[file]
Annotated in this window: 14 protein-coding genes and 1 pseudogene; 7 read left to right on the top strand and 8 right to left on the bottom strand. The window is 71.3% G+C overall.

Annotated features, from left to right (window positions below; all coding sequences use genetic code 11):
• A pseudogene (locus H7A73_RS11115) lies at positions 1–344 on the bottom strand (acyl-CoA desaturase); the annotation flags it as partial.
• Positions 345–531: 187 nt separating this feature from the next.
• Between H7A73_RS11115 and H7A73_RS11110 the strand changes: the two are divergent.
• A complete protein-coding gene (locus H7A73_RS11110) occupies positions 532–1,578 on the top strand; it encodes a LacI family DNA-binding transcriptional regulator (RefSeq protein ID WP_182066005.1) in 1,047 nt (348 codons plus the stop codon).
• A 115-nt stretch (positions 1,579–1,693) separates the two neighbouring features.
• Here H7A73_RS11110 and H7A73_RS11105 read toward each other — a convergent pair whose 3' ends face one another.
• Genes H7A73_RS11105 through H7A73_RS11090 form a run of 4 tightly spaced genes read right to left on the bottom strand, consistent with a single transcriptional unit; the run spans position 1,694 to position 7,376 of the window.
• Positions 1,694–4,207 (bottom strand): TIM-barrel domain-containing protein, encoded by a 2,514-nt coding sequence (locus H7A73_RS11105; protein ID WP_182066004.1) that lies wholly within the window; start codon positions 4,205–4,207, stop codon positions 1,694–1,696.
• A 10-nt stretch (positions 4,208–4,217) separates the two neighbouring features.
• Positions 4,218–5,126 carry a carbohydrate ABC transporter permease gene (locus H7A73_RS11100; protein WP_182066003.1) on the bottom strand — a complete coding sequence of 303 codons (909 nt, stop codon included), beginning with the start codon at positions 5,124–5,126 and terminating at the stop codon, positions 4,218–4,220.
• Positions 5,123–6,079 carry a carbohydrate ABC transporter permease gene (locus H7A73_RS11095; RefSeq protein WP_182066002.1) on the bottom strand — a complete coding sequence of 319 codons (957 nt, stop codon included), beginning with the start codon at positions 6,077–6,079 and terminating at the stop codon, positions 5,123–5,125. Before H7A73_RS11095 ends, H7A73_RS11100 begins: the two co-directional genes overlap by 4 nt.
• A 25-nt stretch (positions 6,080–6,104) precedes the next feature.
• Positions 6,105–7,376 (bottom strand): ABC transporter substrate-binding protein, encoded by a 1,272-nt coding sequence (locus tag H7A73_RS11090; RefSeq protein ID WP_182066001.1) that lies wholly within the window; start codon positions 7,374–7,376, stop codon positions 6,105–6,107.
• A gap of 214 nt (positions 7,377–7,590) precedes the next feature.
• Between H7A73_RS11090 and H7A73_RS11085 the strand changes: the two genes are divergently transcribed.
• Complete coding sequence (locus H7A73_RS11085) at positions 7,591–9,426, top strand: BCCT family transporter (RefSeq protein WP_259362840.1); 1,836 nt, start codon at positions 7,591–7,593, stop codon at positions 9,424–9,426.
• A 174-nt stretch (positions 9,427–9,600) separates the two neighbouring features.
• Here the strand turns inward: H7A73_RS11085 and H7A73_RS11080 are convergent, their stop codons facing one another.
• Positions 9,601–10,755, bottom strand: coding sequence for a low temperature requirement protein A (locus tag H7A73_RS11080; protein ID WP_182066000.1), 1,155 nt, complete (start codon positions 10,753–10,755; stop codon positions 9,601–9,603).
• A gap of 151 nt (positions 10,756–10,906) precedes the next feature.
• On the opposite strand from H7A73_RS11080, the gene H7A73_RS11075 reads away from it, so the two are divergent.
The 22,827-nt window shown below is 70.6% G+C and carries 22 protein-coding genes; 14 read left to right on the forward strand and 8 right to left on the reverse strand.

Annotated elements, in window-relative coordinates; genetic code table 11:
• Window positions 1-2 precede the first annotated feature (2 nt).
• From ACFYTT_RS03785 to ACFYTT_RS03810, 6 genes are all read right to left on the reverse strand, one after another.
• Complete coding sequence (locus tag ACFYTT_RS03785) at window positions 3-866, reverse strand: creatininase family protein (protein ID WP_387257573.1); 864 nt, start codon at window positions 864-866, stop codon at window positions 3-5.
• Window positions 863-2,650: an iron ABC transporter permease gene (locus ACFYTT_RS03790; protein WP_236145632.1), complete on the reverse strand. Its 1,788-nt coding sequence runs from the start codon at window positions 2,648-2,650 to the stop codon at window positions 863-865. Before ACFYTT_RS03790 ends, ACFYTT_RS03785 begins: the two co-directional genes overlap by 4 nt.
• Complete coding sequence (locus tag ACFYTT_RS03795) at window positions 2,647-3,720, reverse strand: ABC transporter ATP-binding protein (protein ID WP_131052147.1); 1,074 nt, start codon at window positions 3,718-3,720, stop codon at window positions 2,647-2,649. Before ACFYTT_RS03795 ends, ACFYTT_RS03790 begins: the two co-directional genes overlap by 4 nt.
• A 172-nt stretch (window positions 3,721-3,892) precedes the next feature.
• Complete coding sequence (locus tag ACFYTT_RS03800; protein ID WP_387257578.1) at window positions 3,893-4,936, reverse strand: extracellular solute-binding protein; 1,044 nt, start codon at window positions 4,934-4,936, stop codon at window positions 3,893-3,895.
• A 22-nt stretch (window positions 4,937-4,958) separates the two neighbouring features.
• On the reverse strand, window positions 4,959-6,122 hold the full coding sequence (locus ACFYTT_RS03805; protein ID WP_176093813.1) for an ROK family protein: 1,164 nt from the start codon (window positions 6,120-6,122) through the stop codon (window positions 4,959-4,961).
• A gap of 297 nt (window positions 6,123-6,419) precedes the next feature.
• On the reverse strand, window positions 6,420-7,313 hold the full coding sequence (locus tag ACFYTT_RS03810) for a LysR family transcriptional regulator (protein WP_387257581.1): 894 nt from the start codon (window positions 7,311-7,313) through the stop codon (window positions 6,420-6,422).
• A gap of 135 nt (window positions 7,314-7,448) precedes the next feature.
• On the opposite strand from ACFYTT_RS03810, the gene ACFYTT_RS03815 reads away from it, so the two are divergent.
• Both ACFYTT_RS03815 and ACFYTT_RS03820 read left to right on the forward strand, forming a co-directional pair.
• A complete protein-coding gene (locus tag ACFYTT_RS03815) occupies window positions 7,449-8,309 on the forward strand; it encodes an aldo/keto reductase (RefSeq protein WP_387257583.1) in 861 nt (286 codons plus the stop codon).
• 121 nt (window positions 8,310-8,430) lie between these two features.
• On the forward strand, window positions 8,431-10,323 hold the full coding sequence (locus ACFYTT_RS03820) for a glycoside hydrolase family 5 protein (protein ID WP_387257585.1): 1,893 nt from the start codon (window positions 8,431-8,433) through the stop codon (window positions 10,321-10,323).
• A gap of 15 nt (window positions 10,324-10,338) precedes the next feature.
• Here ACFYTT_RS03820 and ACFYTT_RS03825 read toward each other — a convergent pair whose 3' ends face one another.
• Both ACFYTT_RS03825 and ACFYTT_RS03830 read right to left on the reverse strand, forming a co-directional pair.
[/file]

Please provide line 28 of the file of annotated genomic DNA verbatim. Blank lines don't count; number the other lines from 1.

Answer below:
• Complete coding sequence (locus tag ACFYTT_RS03785) at window positions 3-866, reverse strand: creatininase family protein (protein ID WP_387257573.1); 864 nt, start codon at window positions 864-866, stop codon at window positions 3-5.